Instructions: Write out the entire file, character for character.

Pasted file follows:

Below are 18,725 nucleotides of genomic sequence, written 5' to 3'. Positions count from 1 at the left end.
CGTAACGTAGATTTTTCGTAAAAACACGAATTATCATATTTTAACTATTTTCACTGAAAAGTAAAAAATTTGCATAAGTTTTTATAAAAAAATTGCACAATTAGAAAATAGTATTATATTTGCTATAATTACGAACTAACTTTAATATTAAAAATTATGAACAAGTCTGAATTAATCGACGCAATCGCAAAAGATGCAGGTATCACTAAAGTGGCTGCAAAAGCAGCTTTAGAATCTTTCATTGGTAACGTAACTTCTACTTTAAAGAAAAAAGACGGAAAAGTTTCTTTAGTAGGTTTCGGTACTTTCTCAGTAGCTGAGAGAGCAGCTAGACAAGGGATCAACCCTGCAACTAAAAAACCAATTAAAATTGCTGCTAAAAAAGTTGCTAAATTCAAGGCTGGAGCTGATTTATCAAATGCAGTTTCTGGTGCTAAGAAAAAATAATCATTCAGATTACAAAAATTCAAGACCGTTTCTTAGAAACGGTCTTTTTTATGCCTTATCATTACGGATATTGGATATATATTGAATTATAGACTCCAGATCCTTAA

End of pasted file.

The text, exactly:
Below are 18,725 nucleotides of genomic sequence, written 5' to 3'. Positions count from 1 at the left end.
CGTAACGTAGATTTTTCGTAAAAACACGAATTATCATATTTTAACTATTTTCACTGAAAAGTAAAAAATTTGCATAAGTTTTTATAAAAAAATTGCACAATTAGAAAATAGTATTATATTTGCTATAATTACGAACTAACTTTAATATTAAAAATTATGAACAAGTCTGAATTAATCGACGCAATCGCAAAAGATGCAGGTATCACTAAAGTGGCTGCAAAAGCAGCTTTAGAATCTTTCATTGGTAACGTAACTTCTACTTTAAAGAAAAAAGACGGAAAAGTTTCTTTAGTAGGTTTCGGTACTTTCTCAGTAGCTGAGAGAGCAGCTAGACAAGGGATCAACCCTGCAACTAAAAAACCAATTAAAATTGCTGCTAAAAAAGTTGCTAAATTCAAGGCTGGAGCTGATTTATCAAATGCAGTTTCTGGTGCTAAGAAAAAATAATCATTCAGATTACAAAAATTCAAGACCGTTTCTTAGAAACGGTCTTTTTTATGCCTTATCATTACGGATATTGGATATATATTGAATTATAGACTCCAGATCCTTAA